About the Society of Interventional Radiology

Interventional radiologists are physicians who specialize in minimally invasive, targeted treatments. They offer the most in-depth knowledge of the least invasive treatments available coupled with diagnostic and clinical experience across all specialties. They use X-ray, MRI and other imaging to advance a catheter in the body, such as in an artery, to treat at the source of the disease internally. As the inventors of angioplasty and the catheter-delivered stent, which were first used in the legs to treat peripheral arterial disease, interventional radiologists pioneered minimally invasive modern medicine. Today, interventional oncology is a growing specialty area of interventional radiology. Interventional radiologists can deliver treatments for cancer directly to the tumor without significant side effects or damage to nearby normal tissue.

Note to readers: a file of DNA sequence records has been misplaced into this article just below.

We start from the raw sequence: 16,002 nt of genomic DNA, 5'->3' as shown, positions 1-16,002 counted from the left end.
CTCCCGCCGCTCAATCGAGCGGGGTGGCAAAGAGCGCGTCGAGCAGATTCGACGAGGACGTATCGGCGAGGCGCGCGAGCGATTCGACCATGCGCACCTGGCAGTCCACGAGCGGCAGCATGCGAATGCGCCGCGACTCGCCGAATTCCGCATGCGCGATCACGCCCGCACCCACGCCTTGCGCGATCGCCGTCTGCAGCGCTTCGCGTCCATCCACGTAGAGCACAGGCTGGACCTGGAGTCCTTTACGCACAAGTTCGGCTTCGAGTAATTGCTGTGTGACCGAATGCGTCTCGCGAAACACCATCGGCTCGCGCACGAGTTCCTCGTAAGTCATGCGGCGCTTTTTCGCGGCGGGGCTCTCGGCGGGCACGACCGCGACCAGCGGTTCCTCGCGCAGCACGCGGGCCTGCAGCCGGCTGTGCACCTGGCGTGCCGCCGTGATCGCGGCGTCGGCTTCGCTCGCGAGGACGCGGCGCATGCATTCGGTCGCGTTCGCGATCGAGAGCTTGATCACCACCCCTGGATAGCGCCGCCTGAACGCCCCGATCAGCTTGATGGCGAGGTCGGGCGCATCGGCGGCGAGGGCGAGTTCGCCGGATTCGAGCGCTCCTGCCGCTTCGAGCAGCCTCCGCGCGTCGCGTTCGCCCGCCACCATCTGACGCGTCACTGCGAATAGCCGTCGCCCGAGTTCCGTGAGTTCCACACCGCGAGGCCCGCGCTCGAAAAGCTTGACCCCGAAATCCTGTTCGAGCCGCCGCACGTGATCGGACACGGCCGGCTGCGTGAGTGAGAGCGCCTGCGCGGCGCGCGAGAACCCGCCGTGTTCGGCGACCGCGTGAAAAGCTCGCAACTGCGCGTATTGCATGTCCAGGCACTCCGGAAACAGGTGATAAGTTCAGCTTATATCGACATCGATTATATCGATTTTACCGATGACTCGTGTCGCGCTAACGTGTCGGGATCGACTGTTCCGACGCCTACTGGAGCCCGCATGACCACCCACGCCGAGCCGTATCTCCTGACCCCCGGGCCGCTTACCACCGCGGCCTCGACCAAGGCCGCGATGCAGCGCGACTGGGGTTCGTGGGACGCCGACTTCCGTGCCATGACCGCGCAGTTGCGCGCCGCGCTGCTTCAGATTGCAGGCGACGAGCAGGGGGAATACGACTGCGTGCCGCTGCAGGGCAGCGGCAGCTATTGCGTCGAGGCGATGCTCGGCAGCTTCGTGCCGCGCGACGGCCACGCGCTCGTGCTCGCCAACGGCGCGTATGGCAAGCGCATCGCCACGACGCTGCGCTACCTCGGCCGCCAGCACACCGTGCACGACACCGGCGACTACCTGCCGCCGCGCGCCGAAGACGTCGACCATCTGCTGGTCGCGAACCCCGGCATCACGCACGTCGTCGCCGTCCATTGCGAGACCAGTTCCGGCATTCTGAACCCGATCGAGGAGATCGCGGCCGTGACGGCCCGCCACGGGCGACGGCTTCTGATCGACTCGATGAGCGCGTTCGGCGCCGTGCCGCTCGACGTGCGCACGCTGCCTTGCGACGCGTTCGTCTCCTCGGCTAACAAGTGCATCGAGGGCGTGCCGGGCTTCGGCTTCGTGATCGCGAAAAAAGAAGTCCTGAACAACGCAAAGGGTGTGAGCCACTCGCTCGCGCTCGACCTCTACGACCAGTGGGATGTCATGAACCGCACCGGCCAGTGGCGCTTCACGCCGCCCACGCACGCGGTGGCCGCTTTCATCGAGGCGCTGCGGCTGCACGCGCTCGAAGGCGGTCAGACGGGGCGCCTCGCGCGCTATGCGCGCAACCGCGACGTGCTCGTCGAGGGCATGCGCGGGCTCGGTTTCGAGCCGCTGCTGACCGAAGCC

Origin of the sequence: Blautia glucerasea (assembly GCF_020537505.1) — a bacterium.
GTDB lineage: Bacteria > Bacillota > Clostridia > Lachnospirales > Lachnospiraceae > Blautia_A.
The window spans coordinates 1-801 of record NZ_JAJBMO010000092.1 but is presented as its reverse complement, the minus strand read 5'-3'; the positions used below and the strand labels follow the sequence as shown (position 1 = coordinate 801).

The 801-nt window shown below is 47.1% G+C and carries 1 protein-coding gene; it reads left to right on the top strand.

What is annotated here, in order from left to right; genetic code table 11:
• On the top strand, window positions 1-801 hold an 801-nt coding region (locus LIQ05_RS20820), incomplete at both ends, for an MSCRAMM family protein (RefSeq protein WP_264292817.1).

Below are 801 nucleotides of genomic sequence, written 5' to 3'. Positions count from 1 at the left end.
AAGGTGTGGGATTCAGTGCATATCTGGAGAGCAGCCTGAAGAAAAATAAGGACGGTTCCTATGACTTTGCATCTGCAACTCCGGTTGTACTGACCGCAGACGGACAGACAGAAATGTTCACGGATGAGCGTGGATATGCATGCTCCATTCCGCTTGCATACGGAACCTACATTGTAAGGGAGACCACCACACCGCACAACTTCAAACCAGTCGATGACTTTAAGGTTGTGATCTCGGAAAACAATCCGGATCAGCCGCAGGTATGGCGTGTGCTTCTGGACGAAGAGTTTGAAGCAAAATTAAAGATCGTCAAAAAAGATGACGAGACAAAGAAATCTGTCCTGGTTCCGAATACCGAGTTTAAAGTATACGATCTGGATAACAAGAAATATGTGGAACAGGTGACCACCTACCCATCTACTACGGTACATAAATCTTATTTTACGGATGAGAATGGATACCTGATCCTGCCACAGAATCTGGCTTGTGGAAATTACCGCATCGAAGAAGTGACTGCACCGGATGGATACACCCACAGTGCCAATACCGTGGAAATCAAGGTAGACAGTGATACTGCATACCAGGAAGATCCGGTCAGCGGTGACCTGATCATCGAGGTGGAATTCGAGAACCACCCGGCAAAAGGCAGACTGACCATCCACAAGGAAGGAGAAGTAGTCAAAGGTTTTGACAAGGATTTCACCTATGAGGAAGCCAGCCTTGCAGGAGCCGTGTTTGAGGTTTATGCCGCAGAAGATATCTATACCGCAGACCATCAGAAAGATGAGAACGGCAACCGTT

Many conditions that once required surgery can be treated less invasively by interventional radiologists. Interventional radiology treatments offer less risk, less pain and less recovery time compared to open surgery. Visit www.SIRweb.org.

The Society of Interventional Radiology is holding its 37th Annual Scientific Meeting March 24-29 at Moscone Center, San Francisco. The theme of the meeting is "IR Evidence," chosen to reflect interventional radiology's gathering, presenting and discussing results of care-changing investigations.

Society of Interventional Radiology